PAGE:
Game Maker - DDD Terrain Editor
A downloadable tool
I've made a few terrain editors over the years. Circa 2016 there was this thing, which isn't very impressive but it does the job - or a job, anyway - and in 2017 I made a new version which could do a bit more but still wasn't anything to write home about. I've wanted to give it another go for a while, and recently it was requested that I add some things, so this week I finally sat down and made something that I actually don't feel embarrassed showing people.
If you've used my other ones, or most other terrain editors, you know how this goes. Click on the land to deform it (left click pushes it up, right click pushes it down). You can modify it in a few different ways, smooth it out, paint it, set the texture, export it to a heightmap or 3D model file and some other things. By the time I post this I should hopefully have both video and written documentation available, if you're stuck.
- Deform, texture and paint the terrain
- Export 3D models (OBJ or Game Maker models) for use in games, or other applications - you don't need to use these in Game Maker yourself, although that's the primary focus
- Export or import terrain as heightmap images (see documentation for the specifics)
- UI doesn't burn your eyes, the way the last ones did
- Spiffy water shader
The YYC Thing
You might notice two versions of the program: a "Default" version and a "YYC" version. They do the exact same thing, but the YYC version is compiled in native code instead of running inside the Game Maker virtual machine (the Default version), so it should perform quite a bit better, especially on lower-end machines.
The downside is that there are slight differences in the way the Game Maker VM and YYC work, and since the YYC takes way longer to compile and is significantly harder to debug it hasn't seen nearly as much testing as the Default version has. If (or when) problems appear in the YYC version, the Default one should be functional until I'm able to fix whatever the problem is.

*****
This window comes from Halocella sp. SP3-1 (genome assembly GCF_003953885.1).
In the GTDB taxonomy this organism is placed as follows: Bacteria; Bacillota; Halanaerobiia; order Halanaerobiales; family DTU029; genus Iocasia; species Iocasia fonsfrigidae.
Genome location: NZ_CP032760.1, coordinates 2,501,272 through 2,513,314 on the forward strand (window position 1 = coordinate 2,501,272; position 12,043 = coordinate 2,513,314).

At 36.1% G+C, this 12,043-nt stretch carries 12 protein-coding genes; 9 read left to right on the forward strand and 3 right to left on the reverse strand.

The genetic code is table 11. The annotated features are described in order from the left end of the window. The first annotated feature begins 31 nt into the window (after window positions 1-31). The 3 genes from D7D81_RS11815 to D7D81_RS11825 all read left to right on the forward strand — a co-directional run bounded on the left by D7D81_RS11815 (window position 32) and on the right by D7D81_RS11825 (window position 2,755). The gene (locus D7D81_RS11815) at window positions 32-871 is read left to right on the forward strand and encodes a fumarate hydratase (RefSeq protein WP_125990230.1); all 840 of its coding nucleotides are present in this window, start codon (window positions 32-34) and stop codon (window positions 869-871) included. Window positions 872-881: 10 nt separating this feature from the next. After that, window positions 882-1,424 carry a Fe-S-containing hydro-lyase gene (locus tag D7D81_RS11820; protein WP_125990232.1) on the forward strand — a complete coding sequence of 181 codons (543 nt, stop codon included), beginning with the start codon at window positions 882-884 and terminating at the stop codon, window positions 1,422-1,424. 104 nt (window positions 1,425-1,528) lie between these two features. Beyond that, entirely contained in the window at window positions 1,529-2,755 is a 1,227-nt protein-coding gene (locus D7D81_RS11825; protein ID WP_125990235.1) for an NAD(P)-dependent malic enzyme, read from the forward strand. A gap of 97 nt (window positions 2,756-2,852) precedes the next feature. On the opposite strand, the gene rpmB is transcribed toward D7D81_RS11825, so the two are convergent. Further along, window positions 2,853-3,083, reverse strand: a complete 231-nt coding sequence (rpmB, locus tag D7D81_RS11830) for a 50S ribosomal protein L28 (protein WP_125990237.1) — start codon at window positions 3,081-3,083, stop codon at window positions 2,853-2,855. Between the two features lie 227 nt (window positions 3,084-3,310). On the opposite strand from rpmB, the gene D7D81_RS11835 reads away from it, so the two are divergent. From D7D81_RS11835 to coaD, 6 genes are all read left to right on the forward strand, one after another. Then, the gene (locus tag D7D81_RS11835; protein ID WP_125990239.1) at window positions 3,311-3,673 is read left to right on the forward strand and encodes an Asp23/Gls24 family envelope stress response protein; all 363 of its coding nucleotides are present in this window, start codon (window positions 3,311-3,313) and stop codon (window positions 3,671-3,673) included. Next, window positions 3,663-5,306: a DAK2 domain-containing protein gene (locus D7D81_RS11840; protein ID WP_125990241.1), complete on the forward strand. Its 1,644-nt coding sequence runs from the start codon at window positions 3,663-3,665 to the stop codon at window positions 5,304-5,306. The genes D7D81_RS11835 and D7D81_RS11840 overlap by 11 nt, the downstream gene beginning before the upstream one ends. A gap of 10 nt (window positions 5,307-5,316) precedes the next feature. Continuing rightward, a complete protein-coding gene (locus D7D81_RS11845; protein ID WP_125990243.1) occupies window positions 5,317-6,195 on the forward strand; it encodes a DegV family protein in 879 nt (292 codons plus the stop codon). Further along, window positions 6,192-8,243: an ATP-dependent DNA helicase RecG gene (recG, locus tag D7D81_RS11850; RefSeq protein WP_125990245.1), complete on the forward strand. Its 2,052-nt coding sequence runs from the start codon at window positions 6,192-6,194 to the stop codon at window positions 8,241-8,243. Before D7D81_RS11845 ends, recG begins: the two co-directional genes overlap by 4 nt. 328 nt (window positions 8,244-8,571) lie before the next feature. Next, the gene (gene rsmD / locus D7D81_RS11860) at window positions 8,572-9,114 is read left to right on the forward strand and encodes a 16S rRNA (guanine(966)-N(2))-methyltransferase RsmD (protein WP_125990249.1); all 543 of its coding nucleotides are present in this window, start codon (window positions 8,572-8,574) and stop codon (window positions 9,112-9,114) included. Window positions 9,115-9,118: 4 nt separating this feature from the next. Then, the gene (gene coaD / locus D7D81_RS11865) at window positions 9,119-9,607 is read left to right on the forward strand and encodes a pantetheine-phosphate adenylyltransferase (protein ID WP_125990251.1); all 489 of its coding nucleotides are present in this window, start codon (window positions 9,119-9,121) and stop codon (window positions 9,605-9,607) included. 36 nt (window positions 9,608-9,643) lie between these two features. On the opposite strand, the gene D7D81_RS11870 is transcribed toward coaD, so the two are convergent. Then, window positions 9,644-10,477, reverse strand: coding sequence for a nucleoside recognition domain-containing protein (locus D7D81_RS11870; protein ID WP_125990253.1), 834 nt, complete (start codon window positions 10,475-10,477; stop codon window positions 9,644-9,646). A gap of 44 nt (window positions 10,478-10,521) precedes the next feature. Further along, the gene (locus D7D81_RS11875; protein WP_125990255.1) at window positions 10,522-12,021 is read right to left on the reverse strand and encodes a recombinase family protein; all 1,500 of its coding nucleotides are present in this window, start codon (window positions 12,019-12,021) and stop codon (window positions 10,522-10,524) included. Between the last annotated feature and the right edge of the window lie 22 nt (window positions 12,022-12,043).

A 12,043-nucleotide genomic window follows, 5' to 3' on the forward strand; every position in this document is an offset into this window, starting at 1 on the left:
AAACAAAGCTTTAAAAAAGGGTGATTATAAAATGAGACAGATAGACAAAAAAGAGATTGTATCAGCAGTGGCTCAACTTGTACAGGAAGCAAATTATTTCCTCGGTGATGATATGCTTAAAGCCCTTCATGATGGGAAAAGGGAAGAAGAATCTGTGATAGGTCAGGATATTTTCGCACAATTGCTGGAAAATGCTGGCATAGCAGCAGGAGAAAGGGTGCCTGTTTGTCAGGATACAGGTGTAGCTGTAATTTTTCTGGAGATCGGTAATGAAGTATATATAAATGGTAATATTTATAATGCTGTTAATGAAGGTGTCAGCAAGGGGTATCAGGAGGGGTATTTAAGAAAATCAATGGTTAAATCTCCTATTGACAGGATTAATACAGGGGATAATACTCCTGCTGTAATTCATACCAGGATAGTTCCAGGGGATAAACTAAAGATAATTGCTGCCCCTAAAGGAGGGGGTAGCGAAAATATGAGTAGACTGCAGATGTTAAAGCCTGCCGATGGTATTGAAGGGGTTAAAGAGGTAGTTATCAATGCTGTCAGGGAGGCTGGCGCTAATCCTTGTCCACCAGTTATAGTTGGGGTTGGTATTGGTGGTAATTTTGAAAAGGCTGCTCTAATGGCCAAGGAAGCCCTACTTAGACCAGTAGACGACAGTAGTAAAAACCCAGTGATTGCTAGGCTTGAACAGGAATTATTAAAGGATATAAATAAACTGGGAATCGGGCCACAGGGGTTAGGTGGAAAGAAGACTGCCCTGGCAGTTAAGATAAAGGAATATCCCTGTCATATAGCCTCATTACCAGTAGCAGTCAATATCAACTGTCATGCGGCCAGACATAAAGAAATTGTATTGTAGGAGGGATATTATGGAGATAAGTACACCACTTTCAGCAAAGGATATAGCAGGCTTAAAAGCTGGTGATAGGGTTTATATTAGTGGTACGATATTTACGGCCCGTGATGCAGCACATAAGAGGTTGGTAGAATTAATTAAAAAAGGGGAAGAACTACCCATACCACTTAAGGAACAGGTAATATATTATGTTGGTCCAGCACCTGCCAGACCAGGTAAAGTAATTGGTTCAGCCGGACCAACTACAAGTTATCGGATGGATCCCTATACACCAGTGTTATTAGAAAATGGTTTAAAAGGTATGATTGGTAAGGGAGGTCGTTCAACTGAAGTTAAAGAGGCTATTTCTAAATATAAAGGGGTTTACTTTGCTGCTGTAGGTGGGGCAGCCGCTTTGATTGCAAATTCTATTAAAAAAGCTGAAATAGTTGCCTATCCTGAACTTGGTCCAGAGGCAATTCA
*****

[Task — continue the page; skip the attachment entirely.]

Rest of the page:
There are still some things I want to add, but I'd like to get some user feedback first so these things will come later. I won't promise all of them will get done, but I'd sure like to.
- Allow setting up lights in the editor to make it easier to see the nuances in your terrain, as well as smooth shading
- Multiple texture layers - so textures can fade into each other instead of having hard cut-offs at their boundaries
- Allow importing / exporting the vertex colors in a similar way to heightmaps
- Different sizes for the texture tiles - James I swear I'll get to this at some point and I didn't forget
Wait, what's all the other stuff in here?
If you click around in the Menu bar you'll probably notice a lot of stuff that's not related to the terrain editor. This is built on top of some other game development tools I've been working on. I left them enabled and you're free to try them out, but quite a few of them are incomplete (I have a list of known bugs) and I have yet to document what to do with the data files it generates anywhere so it probably won't be very useful to many people. Progress on that's moving along though, so you'll probably hear more about that in due time.
Regardless, the terrain editor is functional on its own so you don't need to worry about the stuff in the menu bar if you don't want to.
- The program window is 1600x900 and doesn't respond to resizing. If you don't have a display at least that big, problems will probably start to develop. I'm going to take a guess that most people who are interested in development, especially 3D modelling, have a screen at least that big (I know a lot of laptops don't) but I'm putting that on record just in case.
- What you do with the 3D models is up to you. If you're using Game Maker there are a whole host of model importing scripts you can use; if you're using another engine, there's probably already something built in.
- DDD stands for "Do or Die, Dragonite." The more you know.
The code's freely available on Github, but if
you're not cool enough to use Github you want to support the project, the compressed Game Maker files are five dollars. If you're interested in where this goes, I'd recommend following the repository in either case, because I'm fairly actively working on it. If you're interested in the other modes in the editor, and what to do with the data files - I'm hoping to be able to use this thing to make a few different kinds of games - that'll be for you.
Shoutout to James222 for kicking my butt about finally doing this.
Click download now to get access to the following files:
- 2019.4.1.21 - some QoL stuff, plus fixes1 day ago